14.   We do not find Fahey, Mallo, or McCoy persuasive. In Fahey, the First Circuit discounted the force of the surplusage canon because there remained at least some role for § 523(a)(1)(B)(ii). See 779 F.3d at 6 (“While section 6020(a) may only apply in a small minority of cases, the fact that a late filed section 6020(a) return can still qualify as a ‘return’ for section 523(a) purposes means that the two-year provision still has a role to play if the hanging paragraph's plain meaning controls.” (emphasis added)). Accord Mallo, 774 F.3d at 1324. Neither case addresses the fact that the Supreme Court in TRW and Roberts has held that the surplusage canon operates not only when a potential interpretation would leave a statutory provision with no role, but also when it would render the provision insignificant, or operative in only the most unusual cases. Similarly, the Fifth Circuit's decision in McCoy is not persuasive; it does not even recognize the conflict between its interpretation of § 523(a)(*) and the clear provision in § 523(a)(1)(B)(ii) that at least some late-filed returns can qualify for discharge.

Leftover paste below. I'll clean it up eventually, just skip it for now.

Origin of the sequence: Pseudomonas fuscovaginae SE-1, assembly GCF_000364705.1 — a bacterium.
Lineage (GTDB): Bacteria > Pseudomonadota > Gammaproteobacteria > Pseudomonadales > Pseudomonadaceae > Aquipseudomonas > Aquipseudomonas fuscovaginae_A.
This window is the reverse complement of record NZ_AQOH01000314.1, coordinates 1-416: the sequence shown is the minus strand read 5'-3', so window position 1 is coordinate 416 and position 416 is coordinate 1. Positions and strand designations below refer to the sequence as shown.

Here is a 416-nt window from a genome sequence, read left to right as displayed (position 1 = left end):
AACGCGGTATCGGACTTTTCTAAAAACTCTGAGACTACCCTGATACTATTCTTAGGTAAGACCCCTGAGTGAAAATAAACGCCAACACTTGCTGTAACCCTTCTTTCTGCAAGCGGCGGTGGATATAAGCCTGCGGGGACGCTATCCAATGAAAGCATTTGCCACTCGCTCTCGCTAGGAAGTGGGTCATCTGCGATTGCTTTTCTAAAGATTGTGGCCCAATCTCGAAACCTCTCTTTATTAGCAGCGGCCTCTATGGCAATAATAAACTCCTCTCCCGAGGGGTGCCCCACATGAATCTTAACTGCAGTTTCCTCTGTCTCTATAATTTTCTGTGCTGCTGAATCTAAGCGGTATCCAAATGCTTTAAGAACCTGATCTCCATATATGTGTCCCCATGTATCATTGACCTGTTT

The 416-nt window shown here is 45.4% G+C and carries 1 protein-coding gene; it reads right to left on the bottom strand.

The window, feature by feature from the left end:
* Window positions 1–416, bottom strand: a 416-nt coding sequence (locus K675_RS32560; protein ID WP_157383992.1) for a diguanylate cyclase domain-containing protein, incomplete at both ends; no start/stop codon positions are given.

15.   See also TRW, 534 U.S. at 31, 122 S. Ct. at 449 (rejecting a proposed interpretation because under that reading “a rule nowhere contained in the text of § 1681p would do the bulk of that provision's work, while a proviso accounting for more than half of that text would lie dormant in all but the most unlikely situations”).

16.   As noted in Part V n.17 infra, we need not in this opinion define the full scope or boundaries of “applicable nonbankruptcy law.”

17.   In Justice, we noted that both parties to that case, and all courts to have considered the issue, agreed that the phrase “applicable nonbankruptcy law” incorporated the Beard test. 817 F.3d at 743. But see Fahey, 779 F.3d at 10, and Mallo, 774 F.3d at 1325 (both suggesting that specific filing requirements would trump at least any conflicting application of the Beard test). In any event, Justice involved a federal income tax return, and therefore did not address the application of state law in a case involving a state income tax return, as here. As noted in this section, we need not in this case decide whether “applicable nonbankruptcy law,” as applied in this case, means only relevant Massachusetts law, or only the Beard test, or some combination thereof.

18.   However, the timing of the filing of the return is relevant under the Beard test. See Justice, 817 F.3d at 744.

ANDERSON, Circuit Judge:

Copied to clipboard